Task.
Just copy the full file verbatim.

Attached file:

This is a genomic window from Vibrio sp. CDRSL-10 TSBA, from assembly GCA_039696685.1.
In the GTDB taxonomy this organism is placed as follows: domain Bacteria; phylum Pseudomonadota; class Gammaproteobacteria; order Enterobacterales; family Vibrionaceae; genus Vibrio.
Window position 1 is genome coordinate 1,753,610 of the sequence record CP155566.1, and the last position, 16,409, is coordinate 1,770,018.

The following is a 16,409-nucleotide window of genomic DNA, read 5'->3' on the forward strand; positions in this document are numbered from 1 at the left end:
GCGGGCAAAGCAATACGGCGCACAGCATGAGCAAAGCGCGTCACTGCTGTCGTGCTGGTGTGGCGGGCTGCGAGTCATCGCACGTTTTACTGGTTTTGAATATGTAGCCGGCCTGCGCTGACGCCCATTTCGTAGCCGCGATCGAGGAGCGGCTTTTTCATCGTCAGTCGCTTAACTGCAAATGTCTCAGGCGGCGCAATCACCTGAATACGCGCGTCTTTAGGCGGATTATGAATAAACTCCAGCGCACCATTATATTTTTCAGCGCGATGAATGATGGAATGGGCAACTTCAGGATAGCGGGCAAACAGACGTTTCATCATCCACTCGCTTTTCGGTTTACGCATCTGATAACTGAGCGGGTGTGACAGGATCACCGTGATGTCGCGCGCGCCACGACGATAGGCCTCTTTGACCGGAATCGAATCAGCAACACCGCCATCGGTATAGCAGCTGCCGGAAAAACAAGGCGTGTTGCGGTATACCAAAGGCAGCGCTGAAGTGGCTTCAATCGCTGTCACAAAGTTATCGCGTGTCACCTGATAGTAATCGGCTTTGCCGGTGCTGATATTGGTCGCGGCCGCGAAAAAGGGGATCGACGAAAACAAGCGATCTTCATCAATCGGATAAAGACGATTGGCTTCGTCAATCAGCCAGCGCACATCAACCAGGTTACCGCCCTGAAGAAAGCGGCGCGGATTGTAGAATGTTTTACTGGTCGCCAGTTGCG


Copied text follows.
This is a genomic window from Vibrio sp. CDRSL-10 TSBA, from assembly GCA_039696685.1.
In the GTDB taxonomy this organism is placed as follows: domain Bacteria; phylum Pseudomonadota; class Gammaproteobacteria; order Enterobacterales; family Vibrionaceae; genus Vibrio.
Window position 1 is genome coordinate 1,753,610 of the sequence record CP155566.1, and the last position, 16,409, is coordinate 1,770,018.

The following is a 16,409-nucleotide window of genomic DNA, read 5'->3' on the forward strand; positions in this document are numbered from 1 at the left end:
GCGGGCAAAGCAATACGGCGCACAGCATGAGCAAAGCGCGTCACTGCTGTCGTGCTGGTGTGGCGGGCTGCGAGTCATCGCACGTTTTACTGGTTTTGAATATGTAGCCGGCCTGCGCTGACGCCCATTTCGTAGCCGCGATCGAGGAGCGGCTTTTTCATCGTCAGTCGCTTAACTGCAAATGTCTCAGGCGGCGCAATCACCTGAATACGCGCGTCTTTAGGCGGATTATGAATAAACTCCAGCGCACCATTATATTTTTCAGCGCGATGAATGATGGAATGGGCAACTTCAGGATAGCGGGCAAACAGACGTTTCATCATCCACTCGCTTTTCGGTTTACGCATCTGATAACTGAGCGGGTGTGACAGGATCACCGTGATGTCGCGCGCGCCACGACGATAGGCCTCTTTGACCGGAATCGAATCAGCAACACCGCCATCGGTATAGCAGCTGCCGGAAAAACAAGGCGTGTTGCGGTATACCAAAGGCAGCGCTGAAGTGGCTTCAATCGCTGTCACAAAGTTATCGCGTGTCACCTGATAGTAATCGGCTTTGCCGGTGCTGATATTGGTCGCGGCCGCGAAAAAGGGGATCGACGAAAACAAGCGATCTTCATCAATCGGATAAAGACGATTGGCTTCGTCAATCAGCCAGCGCACATCAACCAGGTTACCGCCCTGAAGAAAGCGGCGCGGATTGTAGAATGTTTTACTGGTCGCCAGTTGCG